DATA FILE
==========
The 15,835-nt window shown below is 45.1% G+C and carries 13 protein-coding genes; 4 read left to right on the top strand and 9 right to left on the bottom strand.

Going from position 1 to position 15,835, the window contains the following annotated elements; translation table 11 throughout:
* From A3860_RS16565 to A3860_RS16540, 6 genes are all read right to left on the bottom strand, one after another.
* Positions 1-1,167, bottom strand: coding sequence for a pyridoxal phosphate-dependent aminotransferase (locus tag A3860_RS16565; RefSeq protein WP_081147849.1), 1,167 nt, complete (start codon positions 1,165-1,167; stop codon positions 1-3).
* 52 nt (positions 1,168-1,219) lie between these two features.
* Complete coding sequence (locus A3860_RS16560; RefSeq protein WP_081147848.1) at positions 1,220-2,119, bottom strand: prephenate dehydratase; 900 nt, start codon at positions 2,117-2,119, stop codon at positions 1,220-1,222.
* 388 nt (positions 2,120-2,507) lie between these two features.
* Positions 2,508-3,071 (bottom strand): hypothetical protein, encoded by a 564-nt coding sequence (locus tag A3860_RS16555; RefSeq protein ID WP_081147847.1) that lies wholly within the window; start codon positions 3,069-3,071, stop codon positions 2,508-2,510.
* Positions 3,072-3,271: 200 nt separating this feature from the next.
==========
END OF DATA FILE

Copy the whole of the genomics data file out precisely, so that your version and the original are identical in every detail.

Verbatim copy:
The 15,835-nt window shown below is 45.1% G+C and carries 13 protein-coding genes; 4 read left to right on the top strand and 9 right to left on the bottom strand.

Going from position 1 to position 15,835, the window contains the following annotated elements; translation table 11 throughout:
* From A3860_RS16565 to A3860_RS16540, 6 genes are all read right to left on the bottom strand, one after another.
* Positions 1-1,167, bottom strand: coding sequence for a pyridoxal phosphate-dependent aminotransferase (locus tag A3860_RS16565; RefSeq protein WP_081147849.1), 1,167 nt, complete (start codon positions 1,165-1,167; stop codon positions 1-3).
* 52 nt (positions 1,168-1,219) lie between these two features.
* Complete coding sequence (locus A3860_RS16560; RefSeq protein WP_081147848.1) at positions 1,220-2,119, bottom strand: prephenate dehydratase; 900 nt, start codon at positions 2,117-2,119, stop codon at positions 1,220-1,222.
* 388 nt (positions 2,120-2,507) lie between these two features.
* Positions 2,508-3,071 (bottom strand): hypothetical protein, encoded by a 564-nt coding sequence (locus tag A3860_RS16555; RefSeq protein ID WP_081147847.1) that lies wholly within the window; start codon positions 3,069-3,071, stop codon positions 2,508-2,510.
* Positions 3,072-3,271: 200 nt separating this feature from the next.